Skip to main content

The Price for Caring About What Others Think of You

As the father of five who cares deeply about my kids I spend a great deal of energy and thought on how to best raise them and set them up for a great life.  One recurring theme, especially with the younger ones, is trying to get them to have the strength of their convictions to be and to act according to their own desires without caving to peer pressure.  I explain to them that they each have a journey that is unique, and that life is about discovering that journey, learning the particular lessons that life has in store for them, and honing themselves as individuals.

I also emphasize the basics of spiritual and communal teachings to insure that they don’t become narcissists and uncaring of those around them, but when I see them mimicking their peer group without having their brain turned on it really upsets me.  I don’t want my kids to live a life calibrated as to what others think of them.  What purpose would their lives be?  What contributions could they possible make?  How could they ever achieve any modicum of greatness?

All this brings me to Janet Yellen – weird, right?  In December, in the face of no global inflation and the obvious threats of deflation from a wobbly China, collapsing oil prices and other commodities, the overhang of unprecedented levels of global government debt, and no wage growth in decades, Ms. Yellen raised the Fed Funds rate 25 bp and hinted strongly that this move would be the first of a series of such moves.  Most economists agreed that 2016 would bring with it about 8 such new upward interest rate adjustments and Ms. Yellen said nothing to refute this outlook.

When asked why this increase had to occur in December, most economists and observers responded with the inane response that would make me furious if spoken by my 7 year old or my 13 year old – She had to do it to save face; the Fed’s credibility was on the line.  In other words, Ms. Yellen chose to do something remarkably dumb, which had no possible benefits and significant possible costs, because she feared what others would think of her if she didn’t.  She feared that, having talked all year about raising rates and not doing so, that if she didn’t do something at all in 2015 that no one would believe that she or the Fed was tough.  It is well documented that she was watching carefully to see inflation heading near or surpassing 2% before increasing rates, and, despite incredible and unprecedented efforts by the Fed to manufacture inflation with ultra easy money policies, this benchmark has not been reached anytime in the recent past, nor will it be reached soon.

Now, predictably, the stock market is wobbly, the high yield debt market is wobbly, fund managers are wobbly, global markets are frighteningly turbulent, and China is in a very difficult place trying to balance slowing economic growth, growing bad debt and vulnerable financial system, and major currency challenges that are surely exacerbated by the stronger dollar and their desire to maintain some form of a dollar peg.  Of course, not all of this can be blamed on Ms. Yellen and her 25 basis points and misread of the world economy, but clearly she didn’t help things.  And, all of this because the most powerful person on earth was worried about what others would think of her.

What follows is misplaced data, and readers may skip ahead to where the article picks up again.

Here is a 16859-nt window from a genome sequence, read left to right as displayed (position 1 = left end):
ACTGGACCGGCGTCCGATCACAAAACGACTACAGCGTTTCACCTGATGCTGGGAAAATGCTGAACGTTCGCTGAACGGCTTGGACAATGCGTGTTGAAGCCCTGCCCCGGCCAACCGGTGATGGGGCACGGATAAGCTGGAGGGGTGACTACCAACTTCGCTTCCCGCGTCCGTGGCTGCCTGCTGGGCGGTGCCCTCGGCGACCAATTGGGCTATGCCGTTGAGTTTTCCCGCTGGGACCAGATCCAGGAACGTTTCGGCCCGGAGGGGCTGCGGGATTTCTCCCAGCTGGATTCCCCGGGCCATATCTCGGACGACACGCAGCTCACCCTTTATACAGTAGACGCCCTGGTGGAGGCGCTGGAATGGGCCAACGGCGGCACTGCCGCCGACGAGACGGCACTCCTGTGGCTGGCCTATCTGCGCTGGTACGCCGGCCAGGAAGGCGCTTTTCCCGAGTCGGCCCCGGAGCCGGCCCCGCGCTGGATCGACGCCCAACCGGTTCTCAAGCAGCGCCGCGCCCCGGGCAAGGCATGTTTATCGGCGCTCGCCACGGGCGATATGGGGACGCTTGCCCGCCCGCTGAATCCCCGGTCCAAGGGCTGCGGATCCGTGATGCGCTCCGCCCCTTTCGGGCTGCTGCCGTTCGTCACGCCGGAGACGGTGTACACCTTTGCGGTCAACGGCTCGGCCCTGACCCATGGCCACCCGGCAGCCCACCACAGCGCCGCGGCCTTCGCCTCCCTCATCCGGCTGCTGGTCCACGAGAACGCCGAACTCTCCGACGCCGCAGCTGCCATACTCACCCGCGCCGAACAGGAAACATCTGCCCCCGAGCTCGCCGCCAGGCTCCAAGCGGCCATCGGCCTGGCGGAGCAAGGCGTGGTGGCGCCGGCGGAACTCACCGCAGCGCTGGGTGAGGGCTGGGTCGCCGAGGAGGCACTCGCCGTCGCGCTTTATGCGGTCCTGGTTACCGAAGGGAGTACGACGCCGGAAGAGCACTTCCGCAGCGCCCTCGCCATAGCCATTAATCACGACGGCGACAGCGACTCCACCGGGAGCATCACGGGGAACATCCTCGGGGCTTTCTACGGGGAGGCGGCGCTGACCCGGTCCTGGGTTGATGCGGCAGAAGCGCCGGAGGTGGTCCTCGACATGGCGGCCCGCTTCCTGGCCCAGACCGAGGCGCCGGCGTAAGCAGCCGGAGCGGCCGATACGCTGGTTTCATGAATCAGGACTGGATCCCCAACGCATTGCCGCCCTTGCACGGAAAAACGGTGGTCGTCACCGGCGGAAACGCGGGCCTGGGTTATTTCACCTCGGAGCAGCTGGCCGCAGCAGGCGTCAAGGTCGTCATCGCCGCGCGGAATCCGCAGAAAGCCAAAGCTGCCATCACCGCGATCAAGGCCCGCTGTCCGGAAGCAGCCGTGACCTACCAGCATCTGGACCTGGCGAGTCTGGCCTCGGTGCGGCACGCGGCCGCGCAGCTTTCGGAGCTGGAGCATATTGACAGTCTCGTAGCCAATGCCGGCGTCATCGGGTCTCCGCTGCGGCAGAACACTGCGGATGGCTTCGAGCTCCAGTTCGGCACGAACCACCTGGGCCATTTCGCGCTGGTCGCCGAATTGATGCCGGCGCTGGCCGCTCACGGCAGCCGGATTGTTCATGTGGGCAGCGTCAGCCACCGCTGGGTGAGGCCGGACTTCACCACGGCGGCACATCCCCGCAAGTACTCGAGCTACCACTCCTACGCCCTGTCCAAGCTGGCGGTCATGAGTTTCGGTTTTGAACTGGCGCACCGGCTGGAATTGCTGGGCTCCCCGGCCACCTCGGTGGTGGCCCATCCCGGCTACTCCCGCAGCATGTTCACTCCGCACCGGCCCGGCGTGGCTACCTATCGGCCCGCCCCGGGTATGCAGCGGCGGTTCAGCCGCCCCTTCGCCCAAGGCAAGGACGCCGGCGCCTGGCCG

Popular posts from this blog

Greed & Laziness

In this most contentious and fascinating of election cycles, when nearly each conversation leads to politics, and when polarization runs so high, I ask myself - what is the essence of the debate between left and right?  What does it really mean to be a Conservative or a Liberal?

Why Rates Must Remain Low

There is an old bond trader joke that I first heard in the 1980’s when I traded mortgage-backed securities at Drexel Burnham Lambert.  It went like this:  “Upon dying, Albert Einstein finds himself in what he is told is heaven.  He encounters another individual there and asks him what his IQ is.  When he is told that it is 175 he is overjoyed, knowing that he’s found an intellectual peer with whom he can share much.  Upon meeting another, he discovers that person’s IQ is 140 and is pleased to have met another highly intelligent person with whom he can enjoy chess and other pursuits.  He is feeling pretty good about heaven, when he comes across a person who tells him that his IQ is a mere 90, and he is flummoxed.  What, he wonders, is this guy doing in my heaven and what can I even say to this person?  Then it comes to him.  ‘Where,’ he asks, ‘do you think interest rates are heading?’”

CMBS In Flux

The CMBS market has been in a period of upheaval, with dramatic spread widening on bonds and a resulting much more expensive cost of capital for real estate borrowers who depend upon this channel for their debt financing.Market participants today wonder whether we’ve entered a period like the summer of 2011, when spreads on bonds last widened this dramatically and then snapped back within a year to provide tremendous returns for those who were courageous enough to purchase bonds at the time when there was panic selling.Or, people wonder, is this recent downturn a prelude to a structural or systemic problem, like what was experienced in 2007, when spreads widened and sucked investors in, only to punish those early responders with a much more dramatic price collapse in the next 24 months.